Tom comes back home after a long day’s work. At the door, he uses his fingers to draw a hexagonal pattern in the air to pass security and enter. He leaves his bag by the table and flicks his wrist to turn on the heating. Tom then settles down to watch his favourite TV show, waving to scroll, pointing to pause and tapping to rewind. A little while later, the lights turned off by a nod of the head, he’s away for a well-deserved rest.
Gesture control has already begun to have a significant impact on the computing industry with users being able to input text into their devices mid-air, audiences interacting with presentations, and service robots that use image processing to be gesture control enabled. As the concepts of an always-on world, ubiquitous computing and the much vaunted “Internet of Things” gain mileage, so does the search for an intuitive, unobtrusive user interface. One only has to look as far back as the proliferation of touch interfaces to understand the consumer appeal of improved UIs. Enabled through a variety of methods - cameras, 3D sensors and wearable devices - gesture control is also driving emergent technologies such as Augmented Reality (AR) and wearable computing. And with recent technological developments ironing out kinks rapidly accelerating the progress of the technology, gesture control is currently the most intuitive human-machine interface available to manufacturers, users and developers.
Wearable devices perhaps create the most opportunity for industry adoption of gesture control as professionals are no longer restricted by the need to be near a stationary computing device. For instance, surgeons can use gesture control to flick through X-ray reports, diagnosis details and patient profiles through during procedures. Another instance could be engineers controlling various moving parts of a machine during maintenance and repair. Combined with augmented reality, gesture control also offers great opportunities for training and education. Students can now design, model and manipulate 3D objects onscreen under the guidance of their tutor, allowing educators to combine theory with practice.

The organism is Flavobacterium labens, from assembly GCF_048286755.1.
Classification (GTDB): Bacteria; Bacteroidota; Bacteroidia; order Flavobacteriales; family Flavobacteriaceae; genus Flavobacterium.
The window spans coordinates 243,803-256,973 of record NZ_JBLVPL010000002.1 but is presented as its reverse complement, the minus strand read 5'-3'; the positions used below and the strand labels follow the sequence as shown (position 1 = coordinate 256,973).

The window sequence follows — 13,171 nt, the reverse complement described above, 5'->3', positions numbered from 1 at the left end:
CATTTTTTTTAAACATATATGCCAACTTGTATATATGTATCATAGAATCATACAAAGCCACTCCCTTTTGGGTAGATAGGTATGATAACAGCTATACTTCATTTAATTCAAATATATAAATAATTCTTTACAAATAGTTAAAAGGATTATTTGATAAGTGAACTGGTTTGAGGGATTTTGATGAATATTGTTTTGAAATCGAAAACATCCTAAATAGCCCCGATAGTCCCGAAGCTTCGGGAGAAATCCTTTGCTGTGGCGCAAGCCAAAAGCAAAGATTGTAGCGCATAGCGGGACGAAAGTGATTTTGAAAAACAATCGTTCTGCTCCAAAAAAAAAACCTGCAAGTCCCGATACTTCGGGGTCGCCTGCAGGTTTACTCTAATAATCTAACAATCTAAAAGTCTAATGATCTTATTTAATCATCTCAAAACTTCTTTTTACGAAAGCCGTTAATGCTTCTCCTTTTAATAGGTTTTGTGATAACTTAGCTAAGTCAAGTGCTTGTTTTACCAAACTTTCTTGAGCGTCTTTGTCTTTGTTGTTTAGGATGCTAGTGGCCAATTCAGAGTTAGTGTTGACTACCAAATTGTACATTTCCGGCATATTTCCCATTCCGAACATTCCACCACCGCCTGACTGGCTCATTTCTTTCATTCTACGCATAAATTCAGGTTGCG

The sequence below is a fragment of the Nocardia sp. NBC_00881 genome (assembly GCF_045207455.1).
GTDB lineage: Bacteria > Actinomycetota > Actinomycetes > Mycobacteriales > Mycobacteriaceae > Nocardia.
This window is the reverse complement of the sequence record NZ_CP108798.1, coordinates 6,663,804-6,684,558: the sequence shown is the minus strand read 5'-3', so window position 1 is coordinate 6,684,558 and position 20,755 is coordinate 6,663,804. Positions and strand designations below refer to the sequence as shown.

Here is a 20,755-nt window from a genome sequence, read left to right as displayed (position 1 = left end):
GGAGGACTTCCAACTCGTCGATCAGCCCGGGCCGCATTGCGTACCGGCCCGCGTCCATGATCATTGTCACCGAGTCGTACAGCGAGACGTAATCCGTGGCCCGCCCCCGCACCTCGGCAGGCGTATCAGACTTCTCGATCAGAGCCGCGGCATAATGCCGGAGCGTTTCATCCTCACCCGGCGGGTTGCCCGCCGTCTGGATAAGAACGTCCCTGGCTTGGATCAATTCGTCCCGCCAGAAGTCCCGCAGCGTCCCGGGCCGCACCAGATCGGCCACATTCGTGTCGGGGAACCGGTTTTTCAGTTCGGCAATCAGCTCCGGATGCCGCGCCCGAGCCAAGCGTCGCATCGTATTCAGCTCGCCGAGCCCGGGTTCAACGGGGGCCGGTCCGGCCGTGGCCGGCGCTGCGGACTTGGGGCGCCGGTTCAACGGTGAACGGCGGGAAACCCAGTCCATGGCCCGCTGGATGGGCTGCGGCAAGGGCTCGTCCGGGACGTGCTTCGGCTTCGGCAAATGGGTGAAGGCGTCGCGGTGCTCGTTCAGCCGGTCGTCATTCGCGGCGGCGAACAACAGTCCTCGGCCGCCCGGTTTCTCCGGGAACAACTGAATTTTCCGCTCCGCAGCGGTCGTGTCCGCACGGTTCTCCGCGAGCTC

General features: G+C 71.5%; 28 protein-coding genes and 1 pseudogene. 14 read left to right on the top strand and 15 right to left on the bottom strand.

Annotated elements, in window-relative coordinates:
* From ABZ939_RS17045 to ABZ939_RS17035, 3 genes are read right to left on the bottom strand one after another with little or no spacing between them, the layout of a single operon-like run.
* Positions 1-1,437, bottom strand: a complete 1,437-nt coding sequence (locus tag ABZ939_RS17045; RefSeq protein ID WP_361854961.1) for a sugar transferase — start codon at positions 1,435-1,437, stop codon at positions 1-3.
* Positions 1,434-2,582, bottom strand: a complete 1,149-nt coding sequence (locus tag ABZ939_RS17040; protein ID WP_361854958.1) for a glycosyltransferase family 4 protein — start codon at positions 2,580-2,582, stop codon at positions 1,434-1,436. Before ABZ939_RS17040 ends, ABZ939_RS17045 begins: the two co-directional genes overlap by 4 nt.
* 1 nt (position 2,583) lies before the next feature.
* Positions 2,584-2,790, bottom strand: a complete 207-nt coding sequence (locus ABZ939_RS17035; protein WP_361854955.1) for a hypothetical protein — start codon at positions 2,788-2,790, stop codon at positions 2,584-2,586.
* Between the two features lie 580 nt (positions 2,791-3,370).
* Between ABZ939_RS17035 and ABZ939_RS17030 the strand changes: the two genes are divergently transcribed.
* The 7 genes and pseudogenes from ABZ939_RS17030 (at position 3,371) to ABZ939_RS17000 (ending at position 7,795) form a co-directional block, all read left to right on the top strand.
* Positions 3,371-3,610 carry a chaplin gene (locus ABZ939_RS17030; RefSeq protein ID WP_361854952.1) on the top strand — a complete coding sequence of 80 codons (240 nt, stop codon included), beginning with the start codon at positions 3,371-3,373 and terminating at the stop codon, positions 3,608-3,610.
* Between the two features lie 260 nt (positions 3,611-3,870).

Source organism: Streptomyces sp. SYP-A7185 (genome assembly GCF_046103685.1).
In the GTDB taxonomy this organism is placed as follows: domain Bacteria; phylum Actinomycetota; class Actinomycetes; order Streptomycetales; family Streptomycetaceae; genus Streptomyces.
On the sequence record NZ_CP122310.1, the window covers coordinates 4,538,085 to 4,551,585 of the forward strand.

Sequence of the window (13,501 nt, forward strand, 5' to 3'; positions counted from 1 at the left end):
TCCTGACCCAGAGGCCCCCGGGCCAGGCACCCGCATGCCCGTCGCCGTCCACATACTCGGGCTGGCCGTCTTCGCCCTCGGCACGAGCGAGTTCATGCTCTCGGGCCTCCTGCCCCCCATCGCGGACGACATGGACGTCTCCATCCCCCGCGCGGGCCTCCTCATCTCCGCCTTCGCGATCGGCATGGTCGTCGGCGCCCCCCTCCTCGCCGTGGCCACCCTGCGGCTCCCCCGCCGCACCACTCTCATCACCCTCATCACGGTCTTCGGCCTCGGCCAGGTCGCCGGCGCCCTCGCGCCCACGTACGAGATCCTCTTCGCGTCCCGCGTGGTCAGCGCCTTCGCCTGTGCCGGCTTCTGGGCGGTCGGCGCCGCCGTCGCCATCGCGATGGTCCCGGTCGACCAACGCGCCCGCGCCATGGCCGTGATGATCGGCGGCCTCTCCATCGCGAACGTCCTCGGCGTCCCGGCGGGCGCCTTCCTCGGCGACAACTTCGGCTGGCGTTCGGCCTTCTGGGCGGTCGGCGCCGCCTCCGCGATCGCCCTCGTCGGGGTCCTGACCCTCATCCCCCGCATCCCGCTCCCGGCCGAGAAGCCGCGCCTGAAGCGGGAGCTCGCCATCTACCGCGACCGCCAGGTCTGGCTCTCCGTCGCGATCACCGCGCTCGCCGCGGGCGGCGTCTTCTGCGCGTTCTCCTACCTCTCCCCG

Retailers have the opportunity to supercharge their quest to create immersive consumer experiences. Augmented reality experiences combined with gesture control can lead to focused, personalized campaigns unlike anything previously possible. Furthermore, with recent developments in robotics allowing human beings and robots to collaborate in the workplace, gesture-controlled robots would allow for increased efficiency, productivity and safety in industrial scenarios.
Industry leaders across verticals have recognized the potential of gesture control technology and this is reflected in recent developments i.e. Apple’s patent for a gesture based UI designed to control 3D objects, Google’s acquisition of Y-combinator backed gesture control startup, Flutter, and Intel’s decision to build in their proprietary gesture control tech into PCs from 2014.
While several other UI options are under development, from brain-computer interfaces to eye-controlled computer operations, gesture control, at this point, is best primed for the global adoption required to be ubiquitous.
Do you see gesture control being the future of user interfaces? Please share your thoughts with us in the comments section below.